"All books are either dreams or swords,/You can cut, or you can drug, with words." - Amy Lowell, 'Sword Blades and Poppy Seed'

Wednesday, June 15, 2011

Mary Cassatt

Venezia, Mike. Mary Cassatt. Getting to Know the World's Greatest Artists. Chicago: Children's Press, 1989. 32 pages.

"Mike [Venezia] believes the best way to introduce kids to art and artists is through fun. If kids can look at art in a fun way, and think of artists as real people, the exciting world of art will be open to them for the rest of their lives." (description from the book cover)

Overall Rating: **** (out of five)

  • Illustrations: Mike Venezia's original illustrations are amusing and add the the appeal of the text.  They are perfectly tailored to the young audience of the book.
  • Painting Reproductions.  The reproductions of Cassat's paintings that appear in the book are beautiful, with bright colors that would be appealing to children.
  • Text.  The text of the book is simple, well geared toward children, particularly those that are reading on their own, but it would also be good for parents to enjoy with their children.
  • Length.  The book could stand to be a little longer.  Cassatt's life was complex, and it could have benefited from slightly more exploration.  However, that is an occupational hazard of children's non-fiction, and Venezia succeeds with the limitations.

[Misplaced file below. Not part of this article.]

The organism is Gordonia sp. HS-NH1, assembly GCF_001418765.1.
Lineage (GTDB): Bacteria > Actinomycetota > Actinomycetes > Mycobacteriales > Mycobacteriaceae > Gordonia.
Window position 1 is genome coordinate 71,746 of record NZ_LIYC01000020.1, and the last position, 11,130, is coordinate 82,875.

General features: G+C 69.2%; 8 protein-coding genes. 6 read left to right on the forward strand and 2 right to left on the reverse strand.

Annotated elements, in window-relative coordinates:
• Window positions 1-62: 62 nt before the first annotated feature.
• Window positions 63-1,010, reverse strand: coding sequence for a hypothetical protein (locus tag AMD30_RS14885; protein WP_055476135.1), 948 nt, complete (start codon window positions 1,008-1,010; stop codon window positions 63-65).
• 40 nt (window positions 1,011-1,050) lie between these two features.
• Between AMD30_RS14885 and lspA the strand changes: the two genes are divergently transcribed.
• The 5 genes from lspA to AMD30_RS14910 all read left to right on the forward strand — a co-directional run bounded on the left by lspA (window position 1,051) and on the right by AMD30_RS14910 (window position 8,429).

Writing non-fiction for children is hard.  It does not have the same linear story as good fiction, and it is often more complex than is common in children's literature.  Mike Venezia does an admirable job of it, presenting a compelling story of Mary Cassatt.  That he begins her story when she was a child increases the appeal for children.

Cassatt's paintings themselves also, I think, enhance the appeal for children.  Many of her paintings feature children, often with their mothers, a subject with which children can easily relate.  Any parent looking at the reproduction of Cassatt's Little Girl in a Blue Armchair on page 19 is likely to recognize that same bored, lazy pose from children they know, and children looking at it will likely be able to sympathize with the little girl.  Cassatt's paintings are beautiful, with bright colors and deceptively simple subject matters.  This makes them easily accessible to children.  I would recommend this book, as well as others in the series, for parents interested in introducing their children to art and artists.

Related Reading:
  • Venezia, Mike. Van Gogh. Getting to Know the World's Greatest Artists. Chicago: Children's Press, 1989.
  • Venezia, Mike. Monet. Getting to Know the World's Greatest Artists. Chicago: Children's Press, 1990.


  1. I like the way you lay out the strength and weaknesses of the book - works for the way I think. I'm looking forward to adding this book to my younger children's reading list.
    Brenda from http://www.brendamccreight.blogspot.com

  2. I'm glad you liked my review! I review children's/young adult book every Wednesday!